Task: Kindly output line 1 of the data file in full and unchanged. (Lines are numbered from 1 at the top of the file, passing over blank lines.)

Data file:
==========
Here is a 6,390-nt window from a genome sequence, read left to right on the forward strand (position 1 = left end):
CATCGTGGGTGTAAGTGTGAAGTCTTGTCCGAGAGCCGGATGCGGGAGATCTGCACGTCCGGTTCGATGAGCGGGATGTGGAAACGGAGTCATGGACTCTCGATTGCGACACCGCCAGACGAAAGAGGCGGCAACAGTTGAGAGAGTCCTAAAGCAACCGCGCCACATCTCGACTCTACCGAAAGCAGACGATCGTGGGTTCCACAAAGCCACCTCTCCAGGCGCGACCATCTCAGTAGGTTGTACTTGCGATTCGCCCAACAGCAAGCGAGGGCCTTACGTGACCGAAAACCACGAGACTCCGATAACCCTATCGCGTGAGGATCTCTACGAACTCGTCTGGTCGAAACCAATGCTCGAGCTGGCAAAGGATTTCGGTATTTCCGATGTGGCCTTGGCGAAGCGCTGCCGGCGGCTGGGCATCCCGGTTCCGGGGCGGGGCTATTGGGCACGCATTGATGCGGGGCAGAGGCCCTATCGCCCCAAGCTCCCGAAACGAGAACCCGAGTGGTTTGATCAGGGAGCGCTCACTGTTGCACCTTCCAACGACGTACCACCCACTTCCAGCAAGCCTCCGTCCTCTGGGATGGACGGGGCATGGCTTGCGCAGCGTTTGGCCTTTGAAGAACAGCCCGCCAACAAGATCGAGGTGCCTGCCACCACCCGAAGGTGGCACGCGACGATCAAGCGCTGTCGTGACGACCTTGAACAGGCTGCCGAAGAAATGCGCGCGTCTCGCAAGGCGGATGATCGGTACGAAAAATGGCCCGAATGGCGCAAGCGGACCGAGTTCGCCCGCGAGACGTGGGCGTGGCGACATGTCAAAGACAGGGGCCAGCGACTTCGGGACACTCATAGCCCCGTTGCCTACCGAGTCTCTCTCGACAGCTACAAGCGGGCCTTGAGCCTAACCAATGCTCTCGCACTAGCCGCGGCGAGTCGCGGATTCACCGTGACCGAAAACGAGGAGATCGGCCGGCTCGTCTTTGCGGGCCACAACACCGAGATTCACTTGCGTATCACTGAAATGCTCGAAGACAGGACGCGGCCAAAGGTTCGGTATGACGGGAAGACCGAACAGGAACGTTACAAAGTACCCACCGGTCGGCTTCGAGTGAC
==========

Here is a 6,390-nt window from a genome sequence, read left to right on the forward strand (position 1 = left end):